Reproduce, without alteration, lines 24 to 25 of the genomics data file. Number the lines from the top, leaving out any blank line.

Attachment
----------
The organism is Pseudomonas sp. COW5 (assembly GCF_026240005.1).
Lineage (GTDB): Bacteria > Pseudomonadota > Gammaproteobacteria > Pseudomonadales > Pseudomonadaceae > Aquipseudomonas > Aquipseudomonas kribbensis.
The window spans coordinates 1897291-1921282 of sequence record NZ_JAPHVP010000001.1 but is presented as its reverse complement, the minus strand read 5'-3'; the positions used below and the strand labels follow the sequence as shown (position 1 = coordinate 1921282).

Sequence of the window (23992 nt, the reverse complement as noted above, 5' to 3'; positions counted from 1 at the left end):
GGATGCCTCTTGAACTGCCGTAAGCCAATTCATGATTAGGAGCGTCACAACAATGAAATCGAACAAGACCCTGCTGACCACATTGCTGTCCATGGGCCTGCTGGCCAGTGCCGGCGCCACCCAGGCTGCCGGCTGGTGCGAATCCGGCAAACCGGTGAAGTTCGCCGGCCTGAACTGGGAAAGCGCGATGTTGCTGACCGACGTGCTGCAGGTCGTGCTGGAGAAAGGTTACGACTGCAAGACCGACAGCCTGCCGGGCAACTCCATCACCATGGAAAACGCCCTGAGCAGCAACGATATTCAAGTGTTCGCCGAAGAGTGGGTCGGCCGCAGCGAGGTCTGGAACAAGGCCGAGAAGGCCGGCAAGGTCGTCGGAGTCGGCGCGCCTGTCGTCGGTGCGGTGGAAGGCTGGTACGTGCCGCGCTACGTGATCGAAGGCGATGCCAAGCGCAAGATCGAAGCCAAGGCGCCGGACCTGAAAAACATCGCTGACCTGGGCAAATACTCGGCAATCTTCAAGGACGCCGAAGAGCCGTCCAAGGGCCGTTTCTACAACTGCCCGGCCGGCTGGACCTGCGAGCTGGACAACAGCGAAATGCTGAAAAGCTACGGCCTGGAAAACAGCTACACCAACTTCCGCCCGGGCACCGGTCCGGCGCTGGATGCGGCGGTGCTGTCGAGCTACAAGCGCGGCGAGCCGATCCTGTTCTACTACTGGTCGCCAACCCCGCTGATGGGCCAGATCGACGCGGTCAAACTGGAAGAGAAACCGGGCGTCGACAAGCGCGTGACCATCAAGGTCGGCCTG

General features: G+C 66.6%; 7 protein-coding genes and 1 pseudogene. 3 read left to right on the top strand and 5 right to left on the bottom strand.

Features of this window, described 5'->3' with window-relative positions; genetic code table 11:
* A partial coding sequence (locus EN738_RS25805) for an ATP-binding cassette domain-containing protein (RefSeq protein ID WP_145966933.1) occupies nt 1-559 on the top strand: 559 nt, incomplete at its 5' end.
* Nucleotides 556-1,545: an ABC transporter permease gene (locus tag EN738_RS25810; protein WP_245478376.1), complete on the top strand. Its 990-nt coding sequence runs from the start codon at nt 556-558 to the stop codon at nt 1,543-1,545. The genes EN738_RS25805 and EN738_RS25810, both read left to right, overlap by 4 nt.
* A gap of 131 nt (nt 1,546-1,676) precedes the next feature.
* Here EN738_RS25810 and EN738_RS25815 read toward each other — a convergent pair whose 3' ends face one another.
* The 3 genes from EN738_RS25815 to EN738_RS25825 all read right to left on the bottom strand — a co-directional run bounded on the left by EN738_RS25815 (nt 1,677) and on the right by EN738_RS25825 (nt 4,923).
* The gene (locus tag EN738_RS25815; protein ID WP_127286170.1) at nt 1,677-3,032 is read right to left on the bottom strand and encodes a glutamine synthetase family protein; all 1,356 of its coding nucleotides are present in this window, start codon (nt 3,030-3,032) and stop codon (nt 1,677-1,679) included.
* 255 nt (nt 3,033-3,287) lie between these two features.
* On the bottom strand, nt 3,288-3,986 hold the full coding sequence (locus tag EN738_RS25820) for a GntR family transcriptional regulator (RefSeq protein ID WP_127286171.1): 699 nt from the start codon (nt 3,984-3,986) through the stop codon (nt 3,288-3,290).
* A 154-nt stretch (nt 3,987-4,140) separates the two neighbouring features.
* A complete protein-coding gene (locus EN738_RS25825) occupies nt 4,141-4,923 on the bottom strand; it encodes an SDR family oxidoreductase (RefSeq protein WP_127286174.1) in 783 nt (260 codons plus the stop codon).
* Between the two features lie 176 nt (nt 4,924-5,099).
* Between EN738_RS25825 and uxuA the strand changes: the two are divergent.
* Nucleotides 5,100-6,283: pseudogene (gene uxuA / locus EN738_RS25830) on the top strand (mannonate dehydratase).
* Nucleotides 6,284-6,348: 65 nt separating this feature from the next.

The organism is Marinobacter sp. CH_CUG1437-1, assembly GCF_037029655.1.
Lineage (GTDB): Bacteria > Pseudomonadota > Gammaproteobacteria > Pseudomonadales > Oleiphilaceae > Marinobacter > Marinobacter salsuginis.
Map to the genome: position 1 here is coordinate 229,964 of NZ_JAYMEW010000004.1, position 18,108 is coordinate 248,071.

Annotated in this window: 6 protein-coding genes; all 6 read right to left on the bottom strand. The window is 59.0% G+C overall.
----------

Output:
Map to the genome: position 1 here is coordinate 229,964 of NZ_JAYMEW010000004.1, position 18,108 is coordinate 248,071.

Annotated in this window: 6 protein-coding genes; all 6 read right to left on the bottom strand. The window is 59.0% G+C overall.